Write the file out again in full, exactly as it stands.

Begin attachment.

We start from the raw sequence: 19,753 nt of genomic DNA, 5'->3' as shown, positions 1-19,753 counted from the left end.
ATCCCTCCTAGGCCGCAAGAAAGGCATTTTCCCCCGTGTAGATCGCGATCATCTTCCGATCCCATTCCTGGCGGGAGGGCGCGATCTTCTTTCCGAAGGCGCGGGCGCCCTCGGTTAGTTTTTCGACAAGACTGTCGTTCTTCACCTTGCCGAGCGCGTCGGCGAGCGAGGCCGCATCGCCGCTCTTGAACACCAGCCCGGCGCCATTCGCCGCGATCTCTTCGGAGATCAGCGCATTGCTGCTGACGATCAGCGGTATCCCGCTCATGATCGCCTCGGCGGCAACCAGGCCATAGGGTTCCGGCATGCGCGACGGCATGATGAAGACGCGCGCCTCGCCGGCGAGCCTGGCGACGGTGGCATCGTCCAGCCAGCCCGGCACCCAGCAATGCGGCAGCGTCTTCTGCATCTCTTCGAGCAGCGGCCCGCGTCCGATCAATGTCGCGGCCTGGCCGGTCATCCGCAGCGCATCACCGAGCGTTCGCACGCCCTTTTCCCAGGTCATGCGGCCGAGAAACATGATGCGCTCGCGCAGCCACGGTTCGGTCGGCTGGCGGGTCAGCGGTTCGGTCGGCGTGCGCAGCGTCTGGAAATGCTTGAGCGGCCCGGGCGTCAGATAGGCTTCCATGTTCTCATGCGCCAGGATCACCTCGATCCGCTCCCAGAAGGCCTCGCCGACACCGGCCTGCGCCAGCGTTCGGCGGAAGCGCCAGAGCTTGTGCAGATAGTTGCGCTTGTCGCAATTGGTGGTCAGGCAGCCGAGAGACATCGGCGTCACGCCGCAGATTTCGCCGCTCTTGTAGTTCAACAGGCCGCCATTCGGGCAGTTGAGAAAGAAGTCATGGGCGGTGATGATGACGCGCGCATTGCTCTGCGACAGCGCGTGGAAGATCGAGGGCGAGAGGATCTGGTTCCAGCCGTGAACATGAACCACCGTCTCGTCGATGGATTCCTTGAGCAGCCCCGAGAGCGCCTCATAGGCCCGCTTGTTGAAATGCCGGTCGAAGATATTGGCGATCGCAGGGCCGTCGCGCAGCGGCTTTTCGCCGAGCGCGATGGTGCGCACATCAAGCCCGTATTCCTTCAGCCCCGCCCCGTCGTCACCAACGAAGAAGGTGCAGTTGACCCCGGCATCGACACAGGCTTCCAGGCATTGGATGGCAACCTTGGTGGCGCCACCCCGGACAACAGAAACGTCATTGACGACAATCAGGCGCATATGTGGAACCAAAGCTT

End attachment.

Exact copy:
We start from the raw sequence: 19,753 nt of genomic DNA, 5'->3' as shown, positions 1-19,753 counted from the left end.
ATCCCTCCTAGGCCGCAAGAAAGGCATTTTCCCCCGTGTAGATCGCGATCATCTTCCGATCCCATTCCTGGCGGGAGGGCGCGATCTTCTTTCCGAAGGCGCGGGCGCCCTCGGTTAGTTTTTCGACAAGACTGTCGTTCTTCACCTTGCCGAGCGCGTCGGCGAGCGAGGCCGCATCGCCGCTCTTGAACACCAGCCCGGCGCCATTCGCCGCGATCTCTTCGGAGATCAGCGCATTGCTGCTGACGATCAGCGGTATCCCGCTCATGATCGCCTCGGCGGCAACCAGGCCATAGGGTTCCGGCATGCGCGACGGCATGATGAAGACGCGCGCCTCGCCGGCGAGCCTGGCGACGGTGGCATCGTCCAGCCAGCCCGGCACCCAGCAATGCGGCAGCGTCTTCTGCATCTCTTCGAGCAGCGGCCCGCGTCCGATCAATGTCGCGGCCTGGCCGGTCATCCGCAGCGCATCACCGAGCGTTCGCACGCCCTTTTCCCAGGTCATGCGGCCGAGAAACATGATGCGCTCGCGCAGCCACGGTTCGGTCGGCTGGCGGGTCAGCGGTTCGGTCGGCGTGCGCAGCGTCTGGAAATGCTTGAGCGGCCCGGGCGTCAGATAGGCTTCCATGTTCTCATGCGCCAGGATCACCTCGATCCGCTCCCAGAAGGCCTCGCCGACACCGGCCTGCGCCAGCGTTCGGCGGAAGCGCCAGAGCTTGTGCAGATAGTTGCGCTTGTCGCAATTGGTGGTCAGGCAGCCGAGAGACATCGGCGTCACGCCGCAGATTTCGCCGCTCTTGTAGTTCAACAGGCCGCCATTCGGGCAGTTGAGAAAGAAGTCATGGGCGGTGATGATGACGCGCGCATTGCTCTGCGACAGCGCGTGGAAGATCGAGGGCGAGAGGATCTGGTTCCAGCCGTGAACATGAACCACCGTCTCGTCGATGGATTCCTTGAGCAGCCCCGAGAGCGCCTCATAGGCCCGCTTGTTGAAATGCCGGTCGAAGATATTGGCGATCGCAGGGCCGTCGCGCAGCGGCTTTTCGCCGAGCGCGATGGTGCGCACATCAAGCCCGTATTCCTTCAGCCCCGCCCCGTCGTCACCAACGAAGAAGGTGCAGTTGACCCCGGCATCGACACAGGCTTCCAGGCATTGGATGGCAACCTTGGTGGCGCCACCCCGGACAACAGAAACGTCATTGACGACAATCAGGCGCATATGTGGAACCAAAGCTT